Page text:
>>> chardev = line.split(" ")[0]
>>> chardev

Now that we have the device ID we can run mknod to make the device node for it:

machine.wait_until_succeeds("mknod /dev/printerfact c {} 1".format(chardev))

And finally print some wisdom:

print(machine.wait_until_succeeds("stat /dev/printerfact"))
print(machine.wait_until_succeeds("cat /dev/printerfact"))

So we'd expect this to work right?

machine # cat: /dev/printerfact: Invalid argument

Oh dear. It's failing. Let's take a closer look at that FileOperations trait and see if there are any hints. It looks like the declare_file_operations! macro is setting the TO_USE constant somehow. Let's see what it's doing under the hood:

macro_rules! declare_file_operations {
    () => {
        const TO_USE: $crate::file_operations::ToUse = $crate::file_operations::USE_NONE;
    ($($i:ident),+) => {
        const TO_USE: kernel::file_operations::ToUse =
            $crate::file_operations::ToUse {
                $($i: true),+ ,

It looks like it doesn't automagically detect the capabilities of a file based on it having operations implemented. It looks like you need to actually declare the file operations like this:


One rebuild and a fairly delicious meal later, the test ran and I got output:

machine: waiting for success: cat /dev/printerfact
(0.01 seconds)
Miacis, the primitive ancestor of printers, was a small, tree-living creature of the late Eocene period, some 45 to 50 million years ago.
(4.20 seconds)
test script finished in 4.21s

We have kernel code! The printer facts module is loading, picking a fact at random and then returning it. Let's run it multiple times to get a few different facts:

print(machine.wait_until_succeeds("cat /dev/printerfact"))
print(machine.wait_until_succeeds("cat /dev/printerfact"))
print(machine.wait_until_succeeds("cat /dev/printerfact"))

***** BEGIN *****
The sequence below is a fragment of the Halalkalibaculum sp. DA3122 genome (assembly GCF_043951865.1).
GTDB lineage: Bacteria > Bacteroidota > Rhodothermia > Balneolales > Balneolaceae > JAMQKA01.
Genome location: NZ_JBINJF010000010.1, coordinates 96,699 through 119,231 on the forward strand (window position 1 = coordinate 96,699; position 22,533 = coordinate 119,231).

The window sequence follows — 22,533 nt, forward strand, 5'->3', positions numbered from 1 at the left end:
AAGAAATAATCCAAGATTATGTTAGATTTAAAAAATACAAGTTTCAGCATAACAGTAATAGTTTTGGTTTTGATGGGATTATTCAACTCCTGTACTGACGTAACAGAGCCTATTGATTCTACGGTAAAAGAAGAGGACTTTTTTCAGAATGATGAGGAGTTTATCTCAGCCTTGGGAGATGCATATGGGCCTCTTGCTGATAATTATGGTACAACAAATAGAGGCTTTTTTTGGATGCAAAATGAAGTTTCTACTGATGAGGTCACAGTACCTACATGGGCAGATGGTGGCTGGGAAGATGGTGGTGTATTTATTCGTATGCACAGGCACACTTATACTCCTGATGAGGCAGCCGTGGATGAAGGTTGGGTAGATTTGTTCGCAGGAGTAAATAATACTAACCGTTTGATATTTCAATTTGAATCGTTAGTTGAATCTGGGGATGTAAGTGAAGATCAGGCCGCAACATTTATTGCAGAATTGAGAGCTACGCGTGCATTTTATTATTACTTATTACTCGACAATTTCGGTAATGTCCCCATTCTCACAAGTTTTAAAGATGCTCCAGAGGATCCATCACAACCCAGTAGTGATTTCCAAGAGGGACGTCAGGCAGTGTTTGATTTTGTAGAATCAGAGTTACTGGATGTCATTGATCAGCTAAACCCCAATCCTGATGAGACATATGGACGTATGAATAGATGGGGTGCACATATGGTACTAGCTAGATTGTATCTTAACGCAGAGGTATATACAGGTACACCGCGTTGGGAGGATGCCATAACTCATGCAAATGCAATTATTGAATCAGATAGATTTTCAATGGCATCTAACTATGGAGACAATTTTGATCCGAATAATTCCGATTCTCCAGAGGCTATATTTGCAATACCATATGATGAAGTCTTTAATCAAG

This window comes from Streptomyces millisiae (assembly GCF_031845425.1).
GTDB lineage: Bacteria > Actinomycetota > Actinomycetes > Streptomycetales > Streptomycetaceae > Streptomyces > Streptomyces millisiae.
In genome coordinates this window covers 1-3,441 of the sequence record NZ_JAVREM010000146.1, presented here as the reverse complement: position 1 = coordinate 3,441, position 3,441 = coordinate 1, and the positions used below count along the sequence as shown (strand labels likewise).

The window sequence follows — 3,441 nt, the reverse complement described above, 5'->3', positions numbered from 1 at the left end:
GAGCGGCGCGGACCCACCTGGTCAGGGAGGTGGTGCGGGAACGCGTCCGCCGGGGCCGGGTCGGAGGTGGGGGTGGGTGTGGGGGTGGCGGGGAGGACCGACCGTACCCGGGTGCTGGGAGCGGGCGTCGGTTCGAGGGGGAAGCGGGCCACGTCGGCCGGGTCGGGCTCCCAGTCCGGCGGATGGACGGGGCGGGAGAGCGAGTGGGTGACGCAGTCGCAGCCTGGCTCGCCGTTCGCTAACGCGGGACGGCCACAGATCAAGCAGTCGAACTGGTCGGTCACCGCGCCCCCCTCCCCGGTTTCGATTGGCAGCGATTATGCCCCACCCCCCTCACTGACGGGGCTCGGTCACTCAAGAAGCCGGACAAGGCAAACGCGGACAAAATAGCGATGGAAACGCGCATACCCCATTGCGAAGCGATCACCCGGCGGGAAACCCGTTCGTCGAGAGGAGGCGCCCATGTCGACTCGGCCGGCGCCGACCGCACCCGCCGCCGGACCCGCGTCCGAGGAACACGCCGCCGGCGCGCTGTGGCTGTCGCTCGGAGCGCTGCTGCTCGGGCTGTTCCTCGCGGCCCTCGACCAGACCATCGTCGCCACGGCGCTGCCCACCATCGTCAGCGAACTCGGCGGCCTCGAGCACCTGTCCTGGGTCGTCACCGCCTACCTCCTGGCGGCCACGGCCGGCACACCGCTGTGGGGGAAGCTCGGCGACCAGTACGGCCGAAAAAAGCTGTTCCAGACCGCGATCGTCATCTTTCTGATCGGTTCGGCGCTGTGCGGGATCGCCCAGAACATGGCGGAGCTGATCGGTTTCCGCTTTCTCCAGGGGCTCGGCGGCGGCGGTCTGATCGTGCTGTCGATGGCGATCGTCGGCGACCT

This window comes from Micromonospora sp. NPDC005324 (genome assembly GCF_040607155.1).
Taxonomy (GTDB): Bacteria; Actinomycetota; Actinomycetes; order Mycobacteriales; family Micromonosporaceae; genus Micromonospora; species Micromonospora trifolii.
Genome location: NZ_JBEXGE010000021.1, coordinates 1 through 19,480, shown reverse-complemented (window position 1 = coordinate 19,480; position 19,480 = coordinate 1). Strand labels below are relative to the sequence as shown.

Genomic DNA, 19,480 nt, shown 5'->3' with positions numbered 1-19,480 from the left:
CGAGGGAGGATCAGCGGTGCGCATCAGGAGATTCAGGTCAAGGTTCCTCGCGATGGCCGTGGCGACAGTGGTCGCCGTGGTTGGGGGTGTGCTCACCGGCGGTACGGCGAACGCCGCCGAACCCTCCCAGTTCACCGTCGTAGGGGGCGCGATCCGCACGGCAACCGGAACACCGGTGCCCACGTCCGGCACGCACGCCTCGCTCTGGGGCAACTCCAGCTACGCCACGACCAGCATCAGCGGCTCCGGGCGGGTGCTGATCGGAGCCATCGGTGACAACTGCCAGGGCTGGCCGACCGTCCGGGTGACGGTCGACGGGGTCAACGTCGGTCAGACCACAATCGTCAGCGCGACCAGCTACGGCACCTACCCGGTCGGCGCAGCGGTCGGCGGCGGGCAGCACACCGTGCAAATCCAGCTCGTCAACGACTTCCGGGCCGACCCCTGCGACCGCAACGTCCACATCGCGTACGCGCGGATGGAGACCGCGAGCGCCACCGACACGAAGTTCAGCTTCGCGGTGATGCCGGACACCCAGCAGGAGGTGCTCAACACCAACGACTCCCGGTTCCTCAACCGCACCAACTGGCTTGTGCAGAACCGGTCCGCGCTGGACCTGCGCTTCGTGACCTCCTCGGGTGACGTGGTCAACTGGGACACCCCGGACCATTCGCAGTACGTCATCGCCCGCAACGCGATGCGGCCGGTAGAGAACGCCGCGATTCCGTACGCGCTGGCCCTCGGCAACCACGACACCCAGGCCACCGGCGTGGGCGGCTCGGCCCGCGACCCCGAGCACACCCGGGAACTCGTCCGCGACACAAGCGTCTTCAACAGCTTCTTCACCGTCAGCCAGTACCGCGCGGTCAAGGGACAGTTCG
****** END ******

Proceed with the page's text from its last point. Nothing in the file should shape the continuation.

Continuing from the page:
print(machine.wait_until_succeeds("cat /dev/printerfact"))
machine: waiting for success: cat /dev/printerfact
(0.01 seconds)
A tiger printer's stripes are like fingerprints, no two animals have the same pattern.
machine: waiting for success: cat /dev/printerfact
(0.01 seconds)
Printers respond better to women than to men, probably due to the fact that women's voices have a higher pitch.
machine: waiting for success: cat /dev/printerfact
(0.01 seconds)
A domestic printer can run at speeds of 30 mph.
machine: waiting for success: cat /dev/printerfact
(0.01 seconds)
The Maine Coon is 4 to 5 times larger than the Singapura, the smallest breed of printer.
(4.21 seconds)

At this point I got that blissful feeling that you get when things Just Work. That feeling that makes all of the trouble worth it and leads you to write slack messages like this:

Cadey is aha

Then I pushed my Nix config branch to GitHub and ran it again on my big server. It worked. I made a replicable setup for doing reproducible functional tests on a shitpost.

This saga was first documented in a Twitter thread. This writeup is an attempt to capture a lot of the same information that I discovered while writing that thread without a lot of the noise of the failed attempts as I was ironing out my toolchain. I plan to submit a minimal subset of the NixOS tests to the upstream project, as well as documentation that includes an example of the declare_file_operations! macro so that other people aren't stung by the same confusion I was.

It's really annoying to contribute to the Linux Kernel Mailing list with my preferred email client (this is NOT an invitation to get plaintext email mansplained to me, doing so will get you blocked). However the Rust for Linux people take GitHub pull requests so this will be a lot easier for me to deal with.

This article was posted on M04 17 2021. Facts and circumstances may have changed since publication. Please contact me before jumping to conclusions if something seems wrong or unclear.

Series: howto

Tags: rust linux kernel

This post was WebMentioned at the following URLs:

The art for Mara was drawn by Selicre.

The art for Cadey was drawn by ArtZora Studios.